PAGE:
Test Benelli Tornado 900 Limited Edition
In the eye of the hurricane
»In the first, limited» edition of the? Tornado to break into the established competition.
Finally the time has come. Benelli is back. Very hot, very different. And committed to the name. Tornado ?? that stands for a thoroughbred race iron. Uncompromisingly sporty – and uncompromisingly different.
In fact, the very first contact with the tornado is likely to induce sensory overload, because the Benelli is consistently styled down to the smallest detail. The eye is on the trail of a completely new design language, discovering many a gem of modern metal and carbon fiber processing. Remains hanging on the forged Marchesini aluminum rims, strokes the brushed aluminum of the multifunction display, and does not want to give up the stylized b on the tank cap and footrest system. On the one hand. On the other hand, the fit of the lower part of the seat, for example, leaves a lot to be desired, and the limp and cheap clutch lever is in stark contrast to the premium claim of the 36,000 euro racer.
In the chapter »technical features«, however, this requirement is fully met. Newly designed three-cylinder, cooler above the rear wheel, composite frame made of steel and aluminum, fan in the rear fairing ?? There has not been something like that before.
Does it work? One press of the button and the tornado lives. And how! With the restrained whisper of Japanese in-line four-cylinder, what this 898 cubic centimeter large and with a bore-to-stroke ratio of 88 by 49.2 millimeters extremely short-stroke three-cylinder emits has nothing to do with it. A huge mechanical carpet of sound covers the motorcycle, with the rattling of the dry clutch playing first fiddle, while the throaty hissing from the Arrow titanium silencer follows the beat of the short bursts of gas. The triple turns up in a flash, the time of amazement is forgotten. Now it should start, it has to start. Plobb. And suddenly there is silence. Engine off. Embarrassed silence. Rookie mistake?
No, the dry clutch. It engages suddenly, the sudden flow of power to the rear wheel puts an end to the three-cylinder, which is already very capriciously working below 4000 rpm. Next try: Lots of gas and the extremely smooth clutch, like in two-stroke times. Yes, that’s it, the diva starts moving. The gearshift foot steps nimbly through the exact, but sometimes a bit gnarled gearbox, while the limbs come to terms with the offered ergonomic conditions. Sporty, compact, very front-wheel-oriented, the driver sits enthroned very high above the radiator. A seat height of 840 millimeters, combined with the difficult approach behavior of the Tornado, turn every traffic light start into a tightrope act for those with short legs. To make matters worse, there is also the tendency of the triplet, the pulled clutch and the zero position of the throttle grip to be viewed as a signal for the end of duty. It’s just embarrassing at traffic lights, but in a tight uphill bend it verges on bodily harm. “Gemach, Gemach”, the representatives of pure racing theory will interject, “this gem is not built for that. Where that belongs, a completely different wind blows. “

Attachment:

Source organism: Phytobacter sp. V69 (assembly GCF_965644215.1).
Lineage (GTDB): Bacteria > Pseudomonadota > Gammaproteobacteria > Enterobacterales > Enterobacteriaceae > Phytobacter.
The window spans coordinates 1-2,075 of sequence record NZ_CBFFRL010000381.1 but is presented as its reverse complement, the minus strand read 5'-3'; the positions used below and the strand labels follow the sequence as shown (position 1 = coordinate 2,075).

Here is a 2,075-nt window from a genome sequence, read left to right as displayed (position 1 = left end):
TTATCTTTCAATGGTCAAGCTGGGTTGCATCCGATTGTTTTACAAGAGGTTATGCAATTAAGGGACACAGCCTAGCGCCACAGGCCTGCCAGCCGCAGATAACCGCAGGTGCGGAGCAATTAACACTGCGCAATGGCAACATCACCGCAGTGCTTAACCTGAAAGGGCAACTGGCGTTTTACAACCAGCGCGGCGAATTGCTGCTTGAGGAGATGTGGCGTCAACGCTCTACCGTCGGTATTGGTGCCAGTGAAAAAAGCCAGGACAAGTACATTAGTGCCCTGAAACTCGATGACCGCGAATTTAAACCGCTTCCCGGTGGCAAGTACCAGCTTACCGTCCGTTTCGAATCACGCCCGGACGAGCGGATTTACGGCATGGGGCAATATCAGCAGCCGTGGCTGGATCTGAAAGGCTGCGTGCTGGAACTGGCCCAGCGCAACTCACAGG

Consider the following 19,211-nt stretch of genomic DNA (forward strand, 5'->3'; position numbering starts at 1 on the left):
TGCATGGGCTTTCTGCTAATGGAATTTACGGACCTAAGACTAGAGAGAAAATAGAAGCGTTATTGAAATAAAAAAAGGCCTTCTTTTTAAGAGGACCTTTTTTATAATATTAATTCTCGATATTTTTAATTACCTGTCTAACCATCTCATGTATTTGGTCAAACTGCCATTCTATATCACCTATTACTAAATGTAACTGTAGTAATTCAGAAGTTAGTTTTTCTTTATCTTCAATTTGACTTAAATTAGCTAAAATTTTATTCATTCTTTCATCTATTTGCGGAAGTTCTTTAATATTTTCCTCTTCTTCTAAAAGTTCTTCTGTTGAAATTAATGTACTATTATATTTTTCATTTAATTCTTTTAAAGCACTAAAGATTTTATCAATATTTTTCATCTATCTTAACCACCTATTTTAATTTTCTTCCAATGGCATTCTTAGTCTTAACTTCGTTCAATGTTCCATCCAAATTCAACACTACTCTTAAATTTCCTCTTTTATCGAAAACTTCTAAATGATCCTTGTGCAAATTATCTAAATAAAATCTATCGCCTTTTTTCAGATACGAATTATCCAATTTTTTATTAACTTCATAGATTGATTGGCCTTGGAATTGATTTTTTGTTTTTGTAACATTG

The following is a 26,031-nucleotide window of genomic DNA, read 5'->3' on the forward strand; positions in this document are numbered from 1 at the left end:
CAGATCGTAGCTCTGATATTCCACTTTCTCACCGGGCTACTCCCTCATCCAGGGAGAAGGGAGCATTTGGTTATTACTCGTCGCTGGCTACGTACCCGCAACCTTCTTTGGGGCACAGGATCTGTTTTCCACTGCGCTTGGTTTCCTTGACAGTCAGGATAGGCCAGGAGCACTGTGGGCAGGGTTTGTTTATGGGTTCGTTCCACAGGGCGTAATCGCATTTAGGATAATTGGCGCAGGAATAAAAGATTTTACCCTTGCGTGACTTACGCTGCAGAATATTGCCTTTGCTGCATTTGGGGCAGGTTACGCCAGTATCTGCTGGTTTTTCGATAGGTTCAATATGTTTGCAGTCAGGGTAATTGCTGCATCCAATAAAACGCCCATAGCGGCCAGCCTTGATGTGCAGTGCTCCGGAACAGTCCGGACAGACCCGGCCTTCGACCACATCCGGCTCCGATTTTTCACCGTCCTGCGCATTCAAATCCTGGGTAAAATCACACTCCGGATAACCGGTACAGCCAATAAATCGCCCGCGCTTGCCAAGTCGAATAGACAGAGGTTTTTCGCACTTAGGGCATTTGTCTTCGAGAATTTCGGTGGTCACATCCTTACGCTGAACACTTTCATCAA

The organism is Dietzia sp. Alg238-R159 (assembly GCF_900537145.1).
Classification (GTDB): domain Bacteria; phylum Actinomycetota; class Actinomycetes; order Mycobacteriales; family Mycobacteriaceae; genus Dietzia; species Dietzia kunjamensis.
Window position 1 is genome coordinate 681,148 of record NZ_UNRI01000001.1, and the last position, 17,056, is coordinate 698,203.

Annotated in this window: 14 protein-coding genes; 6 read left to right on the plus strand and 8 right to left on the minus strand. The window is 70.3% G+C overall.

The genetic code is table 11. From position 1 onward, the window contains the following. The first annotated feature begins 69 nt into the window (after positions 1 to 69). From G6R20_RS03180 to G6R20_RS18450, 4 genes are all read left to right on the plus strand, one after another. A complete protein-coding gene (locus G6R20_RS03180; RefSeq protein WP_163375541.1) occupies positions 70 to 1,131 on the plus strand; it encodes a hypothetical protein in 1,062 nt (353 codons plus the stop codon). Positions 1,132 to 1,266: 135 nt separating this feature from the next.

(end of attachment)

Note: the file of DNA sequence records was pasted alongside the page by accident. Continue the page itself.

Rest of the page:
Right so, right so. If it would blow, beyond these unworthy rev lows. Only: Nothing really works. Firstly, Benelli corrected the envisaged performance from 150 over 143 to now civilian 136 hp, and secondly, the pious wish is the father of the thought, even with this performance specification. The three-cylinder, fed by a Sagem injection, delivered 121 hp on the test bench at the clutch and instead of the promised 100 Newton meters, 84 at 9700 rpm. Below the 7500 rpm threshold, it does not even reach 70 Newton meters. A torque weakness that can be experienced at any time. The three-speed maneuvers up the speed ladder very slowly and only really gets going from 7000 rpm. And beyond 10000 rpm he runs out of breath again. This process is accompanied by pithy vibrations, especially under load, and the throttle response in the lower speed range should also be more spontaneous.
Given the low weight of just 207 kilograms with a full tank of fuel, this reluctance is expressed in figures less dramatically than it feels: from zero to 100 km / h in three seconds, 200 km / h is reached in 9.5 seconds. The pulling power is also on par with other 120 hp racers. Nevertheless: those interested in tornado will certainly expect more for this price.
In view of this fact, there is little consolation that the chassis works at a higher level than the engine. The fine Ohlins components are of the usual quality, but the fork could have been tighter due to the extreme weight distribution (a full 110 kilograms on the front wheel, only 95 on the rear wheel). The high front wheel load requires the driver to drive like the race track with active weight shifting. Then the Tornado can be shooed around corners not overly manageable, but precisely and stably, but irritates during hard braking maneuvers? the youngest Brembo generation convinces once again with a splendid bite? sometimes with a light tail.
E.a dynamic that is unfortunately not offered at the other end of the curve. In view of two technical failures (once the ignition rotor said goodbye, once a fault in the cooling system was reported), it may only help any interested parties to hope for further development work from Benelli. The resemblance to the namesake really doesn’t have to go so far that there is calm in the center of the tornado.
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